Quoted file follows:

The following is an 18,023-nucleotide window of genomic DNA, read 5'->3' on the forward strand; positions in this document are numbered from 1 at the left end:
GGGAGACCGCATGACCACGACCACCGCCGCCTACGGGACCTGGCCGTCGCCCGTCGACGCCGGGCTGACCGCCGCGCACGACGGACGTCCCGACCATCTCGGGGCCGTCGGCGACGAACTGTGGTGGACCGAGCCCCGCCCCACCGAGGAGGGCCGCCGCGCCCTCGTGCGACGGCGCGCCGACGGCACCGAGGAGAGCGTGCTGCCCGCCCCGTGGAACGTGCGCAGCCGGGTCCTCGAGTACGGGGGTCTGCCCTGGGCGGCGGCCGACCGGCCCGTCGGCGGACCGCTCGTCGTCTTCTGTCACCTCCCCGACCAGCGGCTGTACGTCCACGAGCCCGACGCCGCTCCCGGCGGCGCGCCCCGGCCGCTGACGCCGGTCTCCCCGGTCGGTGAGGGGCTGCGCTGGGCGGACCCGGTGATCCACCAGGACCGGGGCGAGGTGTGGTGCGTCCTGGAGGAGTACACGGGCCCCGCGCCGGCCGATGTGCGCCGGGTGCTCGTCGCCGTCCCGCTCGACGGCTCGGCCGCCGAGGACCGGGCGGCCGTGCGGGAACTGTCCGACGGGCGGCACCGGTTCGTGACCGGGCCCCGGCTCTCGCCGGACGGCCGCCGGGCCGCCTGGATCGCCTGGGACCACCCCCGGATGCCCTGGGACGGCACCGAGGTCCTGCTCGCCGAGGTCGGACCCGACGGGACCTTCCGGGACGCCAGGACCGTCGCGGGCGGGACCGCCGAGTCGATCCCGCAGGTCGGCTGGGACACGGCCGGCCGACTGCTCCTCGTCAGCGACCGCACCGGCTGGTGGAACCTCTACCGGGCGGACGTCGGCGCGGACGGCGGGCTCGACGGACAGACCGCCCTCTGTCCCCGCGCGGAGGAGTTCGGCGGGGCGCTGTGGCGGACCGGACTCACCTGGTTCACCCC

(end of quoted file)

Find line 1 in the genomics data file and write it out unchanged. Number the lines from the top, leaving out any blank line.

The following is an 18,023-nucleotide window of genomic DNA, read 5'->3' on the forward strand; positions in this document are numbered from 1 at the left end: